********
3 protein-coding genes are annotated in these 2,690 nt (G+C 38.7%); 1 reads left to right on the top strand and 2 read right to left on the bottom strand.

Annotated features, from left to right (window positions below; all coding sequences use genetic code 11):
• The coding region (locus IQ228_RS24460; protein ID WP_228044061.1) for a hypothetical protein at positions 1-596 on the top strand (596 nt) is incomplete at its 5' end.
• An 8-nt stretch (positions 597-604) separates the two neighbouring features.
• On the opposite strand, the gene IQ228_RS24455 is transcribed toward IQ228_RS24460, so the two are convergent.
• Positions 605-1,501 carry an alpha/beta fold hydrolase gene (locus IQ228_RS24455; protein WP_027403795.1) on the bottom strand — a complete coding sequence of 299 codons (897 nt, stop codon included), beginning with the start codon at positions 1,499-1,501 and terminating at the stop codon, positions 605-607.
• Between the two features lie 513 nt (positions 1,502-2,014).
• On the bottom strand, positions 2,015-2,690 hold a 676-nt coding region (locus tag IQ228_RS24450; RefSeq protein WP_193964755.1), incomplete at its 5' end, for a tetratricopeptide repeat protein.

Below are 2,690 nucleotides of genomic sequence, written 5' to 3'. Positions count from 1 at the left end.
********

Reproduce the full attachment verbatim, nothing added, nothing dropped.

3 protein-coding genes are annotated in these 2,690 nt (G+C 38.7%); 1 reads left to right on the top strand and 2 read right to left on the bottom strand.

Annotated features, from left to right (window positions below; all coding sequences use genetic code 11):
• The coding region (locus IQ228_RS24460; protein ID WP_228044061.1) for a hypothetical protein at positions 1-596 on the top strand (596 nt) is incomplete at its 5' end.
• An 8-nt stretch (positions 597-604) separates the two neighbouring features.
• On the opposite strand, the gene IQ228_RS24455 is transcribed toward IQ228_RS24460, so the two are convergent.
• Positions 605-1,501 carry an alpha/beta fold hydrolase gene (locus IQ228_RS24455; protein WP_027403795.1) on the bottom strand — a complete coding sequence of 299 codons (897 nt, stop codon included), beginning with the start codon at positions 1,499-1,501 and terminating at the stop codon, positions 605-607.
• Between the two features lie 513 nt (positions 1,502-2,014).
• On the bottom strand, positions 2,015-2,690 hold a 676-nt coding region (locus tag IQ228_RS24450; RefSeq protein WP_193964755.1), incomplete at its 5' end, for a tetratricopeptide repeat protein.

Below are 2,690 nucleotides of genomic sequence, written 5' to 3'. Positions count from 1 at the left end.